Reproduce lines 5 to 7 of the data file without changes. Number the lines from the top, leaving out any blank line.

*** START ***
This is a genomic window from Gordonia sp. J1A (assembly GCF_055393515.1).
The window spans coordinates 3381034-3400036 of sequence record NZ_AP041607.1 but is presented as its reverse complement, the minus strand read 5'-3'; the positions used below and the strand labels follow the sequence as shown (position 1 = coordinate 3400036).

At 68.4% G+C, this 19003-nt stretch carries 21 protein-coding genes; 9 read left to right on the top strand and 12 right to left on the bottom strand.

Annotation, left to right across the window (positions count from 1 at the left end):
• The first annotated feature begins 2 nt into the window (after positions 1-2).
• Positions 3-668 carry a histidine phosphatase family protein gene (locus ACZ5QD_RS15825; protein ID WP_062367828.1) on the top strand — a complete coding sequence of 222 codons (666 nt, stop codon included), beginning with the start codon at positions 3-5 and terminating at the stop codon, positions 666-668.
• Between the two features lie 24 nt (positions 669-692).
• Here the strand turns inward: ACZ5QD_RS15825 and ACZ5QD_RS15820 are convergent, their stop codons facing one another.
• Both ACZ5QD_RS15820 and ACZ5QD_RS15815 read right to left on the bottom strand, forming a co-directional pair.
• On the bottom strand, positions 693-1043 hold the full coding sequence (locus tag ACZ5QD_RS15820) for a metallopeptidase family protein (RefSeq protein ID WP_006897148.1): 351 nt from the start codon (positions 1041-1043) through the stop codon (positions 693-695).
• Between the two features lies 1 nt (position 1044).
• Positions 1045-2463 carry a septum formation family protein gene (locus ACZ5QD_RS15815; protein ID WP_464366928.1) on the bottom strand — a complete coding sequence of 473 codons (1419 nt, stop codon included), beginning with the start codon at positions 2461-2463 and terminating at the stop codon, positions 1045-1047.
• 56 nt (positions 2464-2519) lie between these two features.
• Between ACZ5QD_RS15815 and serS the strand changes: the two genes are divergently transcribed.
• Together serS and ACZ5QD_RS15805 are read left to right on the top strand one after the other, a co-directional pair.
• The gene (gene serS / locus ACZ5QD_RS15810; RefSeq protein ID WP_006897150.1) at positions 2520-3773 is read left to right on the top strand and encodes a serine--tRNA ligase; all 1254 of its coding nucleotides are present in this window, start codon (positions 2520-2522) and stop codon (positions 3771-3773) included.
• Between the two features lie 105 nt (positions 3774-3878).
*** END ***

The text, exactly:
• The first annotated feature begins 2 nt into the window (after positions 1-2).
• Positions 3-668 carry a histidine phosphatase family protein gene (locus ACZ5QD_RS15825; protein ID WP_062367828.1) on the top strand — a complete coding sequence of 222 codons (666 nt, stop codon included), beginning with the start codon at positions 3-5 and terminating at the stop codon, positions 666-668.
• Between the two features lie 24 nt (positions 669-692).